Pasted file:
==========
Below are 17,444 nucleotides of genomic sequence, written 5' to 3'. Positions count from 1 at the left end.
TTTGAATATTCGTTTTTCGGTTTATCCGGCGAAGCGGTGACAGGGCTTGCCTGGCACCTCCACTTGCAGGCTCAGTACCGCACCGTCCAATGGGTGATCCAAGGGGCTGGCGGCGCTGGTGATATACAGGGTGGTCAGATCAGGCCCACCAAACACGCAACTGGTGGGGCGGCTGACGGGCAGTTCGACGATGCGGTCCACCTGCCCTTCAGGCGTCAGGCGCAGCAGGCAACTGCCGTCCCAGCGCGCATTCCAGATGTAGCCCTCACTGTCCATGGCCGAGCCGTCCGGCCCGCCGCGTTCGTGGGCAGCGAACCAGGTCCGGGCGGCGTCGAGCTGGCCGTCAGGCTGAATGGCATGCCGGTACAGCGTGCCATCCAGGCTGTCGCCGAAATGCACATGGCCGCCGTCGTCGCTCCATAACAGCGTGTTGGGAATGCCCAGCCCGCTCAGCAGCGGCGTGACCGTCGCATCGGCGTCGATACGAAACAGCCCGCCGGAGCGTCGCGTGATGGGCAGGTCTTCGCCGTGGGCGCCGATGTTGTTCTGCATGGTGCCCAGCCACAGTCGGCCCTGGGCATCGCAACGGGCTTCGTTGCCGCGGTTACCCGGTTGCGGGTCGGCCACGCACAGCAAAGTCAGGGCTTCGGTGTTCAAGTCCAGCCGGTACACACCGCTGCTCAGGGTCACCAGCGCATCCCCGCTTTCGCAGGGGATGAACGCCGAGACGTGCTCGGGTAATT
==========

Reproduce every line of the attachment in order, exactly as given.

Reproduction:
Below are 17,444 nucleotides of genomic sequence, written 5' to 3'. Positions count from 1 at the left end.
TTTGAATATTCGTTTTTCGGTTTATCCGGCGAAGCGGTGACAGGGCTTGCCTGGCACCTCCACTTGCAGGCTCAGTACCGCACCGTCCAATGGGTGATCCAAGGGGCTGGCGGCGCTGGTGATATACAGGGTGGTCAGATCAGGCCCACCAAACACGCAACTGGTGGGGCGGCTGACGGGCAGTTCGACGATGCGGTCCACCTGCCCTTCAGGCGTCAGGCGCAGCAGGCAACTGCCGTCCCAGCGCGCATTCCAGATGTAGCCCTCACTGTCCATGGCCGAGCCGTCCGGCCCGCCGCGTTCGTGGGCAGCGAACCAGGTCCGGGCGGCGTCGAGCTGGCCGTCAGGCTGAATGGCATGCCGGTACAGCGTGCCATCCAGGCTGTCGCCGAAATGCACATGGCCGCCGTCGTCGCTCCATAACAGCGTGTTGGGAATGCCCAGCCCGCTCAGCAGCGGCGTGACCGTCGCATCGGCGTCGATACGAAACAGCCCGCCGGAGCGTCGCGTGATGGGCAGGTCTTCGCCGTGGGCGCCGATGTTGTTCTGCATGGTGCCCAGCCACAGTCGGCCCTGGGCATCGCAACGGGCTTCGTTGCCGCGGTTACCCGGTTGCGGGTCGGCCACGCACAGCAAAGTCAGGGCTTCGGTGTTCAAGTCCAGCCGGTACACACCGCTGCTCAGGGTCACCAGCGCATCCCCGCTTTCGCAGGGGATGAACGCCGAGACGTGCTCGGGTAATT